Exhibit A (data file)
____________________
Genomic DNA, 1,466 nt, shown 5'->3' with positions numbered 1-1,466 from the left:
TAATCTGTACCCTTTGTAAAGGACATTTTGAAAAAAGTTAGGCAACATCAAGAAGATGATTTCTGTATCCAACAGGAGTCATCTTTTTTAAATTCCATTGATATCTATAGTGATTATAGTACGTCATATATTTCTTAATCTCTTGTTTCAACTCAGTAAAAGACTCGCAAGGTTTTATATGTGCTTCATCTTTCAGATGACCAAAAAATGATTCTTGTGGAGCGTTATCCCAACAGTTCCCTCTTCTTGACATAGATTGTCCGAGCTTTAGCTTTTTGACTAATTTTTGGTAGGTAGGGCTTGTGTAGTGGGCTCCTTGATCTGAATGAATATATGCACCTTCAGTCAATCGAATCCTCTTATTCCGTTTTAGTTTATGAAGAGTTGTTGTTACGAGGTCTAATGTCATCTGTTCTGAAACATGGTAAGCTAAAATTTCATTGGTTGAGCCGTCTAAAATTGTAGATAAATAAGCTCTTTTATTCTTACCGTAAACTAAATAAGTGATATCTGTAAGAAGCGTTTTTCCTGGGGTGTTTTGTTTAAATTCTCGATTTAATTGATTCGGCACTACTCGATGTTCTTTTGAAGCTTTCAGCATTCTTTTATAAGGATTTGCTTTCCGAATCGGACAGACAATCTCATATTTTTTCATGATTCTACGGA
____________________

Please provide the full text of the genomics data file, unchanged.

Genomic DNA, 1,466 nt, shown 5'->3' with positions numbered 1-1,466 from the left:
TAATCTGTACCCTTTGTAAAGGACATTTTGAAAAAAGTTAGGCAACATCAAGAAGATGATTTCTGTATCCAACAGGAGTCATCTTTTTTAAATTCCATTGATATCTATAGTGATTATAGTACGTCATATATTTCTTAATCTCTTGTTTCAACTCAGTAAAAGACTCGCAAGGTTTTATATGTGCTTCATCTTTCAGATGACCAAAAAATGATTCTTGTGGAGCGTTATCCCAACAGTTCCCTCTTCTTGACATAGATTGTCCGAGCTTTAGCTTTTTGACTAATTTTTGGTAGGTAGGGCTTGTGTAGTGGGCTCCTTGATCTGAATGAATATATGCACCTTCAGTCAATCGAATCCTCTTATTCCGTTTTAGTTTATGAAGAGTTGTTGTTACGAGGTCTAATGTCATCTGTTCTGAAACATGGTAAGCTAAAATTTCATTGGTTGAGCCGTCTAAAATTGTAGATAAATAAGCTCTTTTATTCTTACCGTAAACTAAATAAGTGATATCTGTAAGAAGCGTTTTTCCTGGGGTGTTTTGTTTAAATTCTCGATTTAATTGATTCGGCACTACTCGATGTTCTTTTGAAGCTTTCAGCATTCTTTTATAAGGATTTGCTTTCCGAATCGGACAGACAATCTCATATTTTTTCATGATTCTACGGA